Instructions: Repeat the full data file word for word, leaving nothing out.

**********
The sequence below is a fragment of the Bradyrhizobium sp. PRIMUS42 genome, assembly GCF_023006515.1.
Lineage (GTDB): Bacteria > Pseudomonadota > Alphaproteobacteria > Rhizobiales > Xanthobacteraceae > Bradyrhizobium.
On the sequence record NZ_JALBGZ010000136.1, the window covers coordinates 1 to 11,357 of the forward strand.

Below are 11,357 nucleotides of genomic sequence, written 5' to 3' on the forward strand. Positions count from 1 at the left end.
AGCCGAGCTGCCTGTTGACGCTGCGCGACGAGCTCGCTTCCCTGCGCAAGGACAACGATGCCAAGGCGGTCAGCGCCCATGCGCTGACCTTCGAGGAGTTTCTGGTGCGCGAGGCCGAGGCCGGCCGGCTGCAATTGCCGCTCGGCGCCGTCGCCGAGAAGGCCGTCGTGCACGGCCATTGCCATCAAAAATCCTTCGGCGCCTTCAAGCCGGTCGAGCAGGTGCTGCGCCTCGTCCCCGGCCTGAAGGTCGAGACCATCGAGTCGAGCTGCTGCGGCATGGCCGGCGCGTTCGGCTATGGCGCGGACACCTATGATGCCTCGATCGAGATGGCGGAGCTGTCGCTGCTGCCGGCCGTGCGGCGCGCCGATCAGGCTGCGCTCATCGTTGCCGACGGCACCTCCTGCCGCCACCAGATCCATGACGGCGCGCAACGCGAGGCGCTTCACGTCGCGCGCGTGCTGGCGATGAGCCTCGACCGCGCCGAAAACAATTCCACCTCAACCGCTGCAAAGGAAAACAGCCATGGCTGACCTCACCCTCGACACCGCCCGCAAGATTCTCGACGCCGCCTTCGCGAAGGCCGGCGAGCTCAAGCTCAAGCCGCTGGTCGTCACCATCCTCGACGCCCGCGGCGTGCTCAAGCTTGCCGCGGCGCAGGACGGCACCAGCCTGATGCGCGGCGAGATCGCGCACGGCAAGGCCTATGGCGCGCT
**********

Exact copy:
The sequence below is a fragment of the Bradyrhizobium sp. PRIMUS42 genome, assembly GCF_023006515.1.
Lineage (GTDB): Bacteria > Pseudomonadota > Alphaproteobacteria > Rhizobiales > Xanthobacteraceae > Bradyrhizobium.
On the sequence record NZ_JALBGZ010000136.1, the window covers coordinates 1 to 11,357 of the forward strand.

Below are 11,357 nucleotides of genomic sequence, written 5' to 3' on the forward strand. Positions count from 1 at the left end.
AGCCGAGCTGCCTGTTGACGCTGCGCGACGAGCTCGCTTCCCTGCGCAAGGACAACGATGCCAAGGCGGTCAGCGCCCATGCGCTGACCTTCGAGGAGTTTCTGGTGCGCGAGGCCGAGGCCGGCCGGCTGCAATTGCCGCTCGGCGCCGTCGCCGAGAAGGCCGTCGTGCACGGCCATTGCCATCAAAAATCCTTCGGCGCCTTCAAGCCGGTCGAGCAGGTGCTGCGCCTCGTCCCCGGCCTGAAGGTCGAGACCATCGAGTCGAGCTGCTGCGGCATGGCCGGCGCGTTCGGCTATGGCGCGGACACCTATGATGCCTCGATCGAGATGGCGGAGCTGTCGCTGCTGCCGGCCGTGCGGCGCGCCGATCAGGCTGCGCTCATCGTTGCCGACGGCACCTCCTGCCGCCACCAGATCCATGACGGCGCGCAACGCGAGGCGCTTCACGTCGCGCGCGTGCTGGCGATGAGCCTCGACCGCGCCGAAAACAATTCCACCTCAACCGCTGCAAAGGAAAACAGCCATGGCTGACCTCACCCTCGACACCGCCCGCAAGATTCTCGACGCCGCCTTCGCGAAGGCCGGCGAGCTCAAGCTCAAGCCGCTGGTCGTCACCATCCTCGACGCCCGCGGCGTGCTCAAGCTTGCCGCGGCGCAGGACGGCACCAGCCTGATGCGCGGCGAGATCGCGCACGGCAAGGCCTATGGCGCGCT